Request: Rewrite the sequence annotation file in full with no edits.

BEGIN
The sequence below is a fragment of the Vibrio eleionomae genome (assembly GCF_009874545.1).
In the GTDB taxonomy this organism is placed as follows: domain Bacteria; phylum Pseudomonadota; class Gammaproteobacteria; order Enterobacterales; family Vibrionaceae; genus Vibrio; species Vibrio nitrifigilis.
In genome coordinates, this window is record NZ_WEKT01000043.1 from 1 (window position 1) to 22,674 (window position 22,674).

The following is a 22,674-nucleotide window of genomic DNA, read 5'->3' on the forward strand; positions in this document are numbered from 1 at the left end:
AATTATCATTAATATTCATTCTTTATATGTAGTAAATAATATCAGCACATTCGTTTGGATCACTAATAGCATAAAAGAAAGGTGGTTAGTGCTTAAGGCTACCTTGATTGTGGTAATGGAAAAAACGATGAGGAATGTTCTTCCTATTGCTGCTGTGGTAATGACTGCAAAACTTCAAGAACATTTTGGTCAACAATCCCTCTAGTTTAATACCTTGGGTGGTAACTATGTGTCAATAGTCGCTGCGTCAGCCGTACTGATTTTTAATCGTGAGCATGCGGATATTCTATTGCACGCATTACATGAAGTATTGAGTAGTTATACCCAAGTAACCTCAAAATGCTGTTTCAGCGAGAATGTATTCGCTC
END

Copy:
The sequence below is a fragment of the Vibrio eleionomae genome (assembly GCF_009874545.1).
In the GTDB taxonomy this organism is placed as follows: domain Bacteria; phylum Pseudomonadota; class Gammaproteobacteria; order Enterobacterales; family Vibrionaceae; genus Vibrio; species Vibrio nitrifigilis.
In genome coordinates, this window is record NZ_WEKT01000043.1 from 1 (window position 1) to 22,674 (window position 22,674).

The following is a 22,674-nucleotide window of genomic DNA, read 5'->3' on the forward strand; positions in this document are numbered from 1 at the left end:
AATTATCATTAATATTCATTCTTTATATGTAGTAAATAATATCAGCACATTCGTTTGGATCACTAATAGCATAAAAGAAAGGTGGTTAGTGCTTAAGGCTACCTTGATTGTGGTAATGGAAAAAACGATGAGGAATGTTCTTCCTATTGCTGCTGTGGTAATGACTGCAAAACTTCAAGAACATTTTGGTCAACAATCCCTCTAGTTTAATACCTTGGGTGGTAACTATGTGTCAATAGTCGCTGCGTCAGCCGTACTGATTTTTAATCGTGAGCATGCGGATATTCTATTGCACGCATTACATGAAGTATTGAGTAGTTATACCCAAGTAACCTCAAAATGCTGTTTCAGCGAGAATGTATTCGCTC